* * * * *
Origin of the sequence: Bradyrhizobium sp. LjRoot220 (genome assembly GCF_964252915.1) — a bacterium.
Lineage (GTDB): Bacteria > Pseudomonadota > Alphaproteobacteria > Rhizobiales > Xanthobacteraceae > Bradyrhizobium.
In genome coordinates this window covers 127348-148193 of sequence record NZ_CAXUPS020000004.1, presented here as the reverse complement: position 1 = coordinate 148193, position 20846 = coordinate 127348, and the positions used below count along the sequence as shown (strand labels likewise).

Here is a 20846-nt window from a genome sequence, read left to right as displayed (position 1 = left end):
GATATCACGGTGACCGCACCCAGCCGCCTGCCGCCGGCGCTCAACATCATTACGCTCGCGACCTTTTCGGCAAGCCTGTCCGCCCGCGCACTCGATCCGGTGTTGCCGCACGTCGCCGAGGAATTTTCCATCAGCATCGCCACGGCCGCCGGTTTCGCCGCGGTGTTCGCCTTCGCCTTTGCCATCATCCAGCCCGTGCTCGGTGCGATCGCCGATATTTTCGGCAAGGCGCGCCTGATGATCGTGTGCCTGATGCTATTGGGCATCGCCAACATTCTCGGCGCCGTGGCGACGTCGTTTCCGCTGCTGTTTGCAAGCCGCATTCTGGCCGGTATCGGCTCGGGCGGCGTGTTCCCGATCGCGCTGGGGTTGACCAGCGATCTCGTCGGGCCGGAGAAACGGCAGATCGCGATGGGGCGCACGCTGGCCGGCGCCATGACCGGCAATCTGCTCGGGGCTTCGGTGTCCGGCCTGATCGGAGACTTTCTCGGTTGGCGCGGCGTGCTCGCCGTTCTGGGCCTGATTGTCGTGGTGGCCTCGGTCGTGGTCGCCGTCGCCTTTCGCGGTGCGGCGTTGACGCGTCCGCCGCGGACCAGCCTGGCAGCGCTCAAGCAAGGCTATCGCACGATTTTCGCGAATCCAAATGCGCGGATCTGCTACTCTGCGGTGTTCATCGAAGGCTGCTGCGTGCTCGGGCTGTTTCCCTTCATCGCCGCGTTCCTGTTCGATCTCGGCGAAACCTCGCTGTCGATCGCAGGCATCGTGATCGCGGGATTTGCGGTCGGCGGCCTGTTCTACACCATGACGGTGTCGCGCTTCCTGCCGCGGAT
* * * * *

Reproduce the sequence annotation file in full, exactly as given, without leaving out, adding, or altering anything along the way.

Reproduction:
Origin of the sequence: Bradyrhizobium sp. LjRoot220 (genome assembly GCF_964252915.1) — a bacterium.
Lineage (GTDB): Bacteria > Pseudomonadota > Alphaproteobacteria > Rhizobiales > Xanthobacteraceae > Bradyrhizobium.
In genome coordinates this window covers 127348-148193 of sequence record NZ_CAXUPS020000004.1, presented here as the reverse complement: position 1 = coordinate 148193, position 20846 = coordinate 127348, and the positions used below count along the sequence as shown (strand labels likewise).

Here is a 20846-nt window from a genome sequence, read left to right as displayed (position 1 = left end):
GATATCACGGTGACCGCACCCAGCCGCCTGCCGCCGGCGCTCAACATCATTACGCTCGCGACCTTTTCGGCAAGCCTGTCCGCCCGCGCACTCGATCCGGTGTTGCCGCACGTCGCCGAGGAATTTTCCATCAGCATCGCCACGGCCGCCGGTTTCGCCGCGGTGTTCGCCTTCGCCTTTGCCATCATCCAGCCCGTGCTCGGTGCGATCGCCGATATTTTCGGCAAGGCGCGCCTGATGATCGTGTGCCTGATGCTATTGGGCATCGCCAACATTCTCGGCGCCGTGGCGACGTCGTTTCCGCTGCTGTTTGCAAGCCGCATTCTGGCCGGTATCGGCTCGGGCGGCGTGTTCCCGATCGCGCTGGGGTTGACCAGCGATCTCGTCGGGCCGGAGAAACGGCAGATCGCGATGGGGCGCACGCTGGCCGGCGCCATGACCGGCAATCTGCTCGGGGCTTCGGTGTCCGGCCTGATCGGAGACTTTCTCGGTTGGCGCGGCGTGCTCGCCGTTCTGGGCCTGATTGTCGTGGTGGCCTCGGTCGTGGTCGCCGTCGCCTTTCGCGGTGCGGCGTTGACGCGTCCGCCGCGGACCAGCCTGGCAGCGCTCAAGCAAGGCTATCGCACGATTTTCGCGAATCCAAATGCGCGGATCTGCTACTCTGCGGTGTTCATCGAAGGCTGCTGCGTGCTCGGGCTGTTTCCCTTCATCGCCGCGTTCCTGTTCGATCTCGGCGAAACCTCGCTGTCGATCGCAGGCATCGTGATCGCGGGATTTGCGGTCGGCGGCCTGTTCTACACCATGACGGTGTCGCGCTTCCTGCCGCGGAT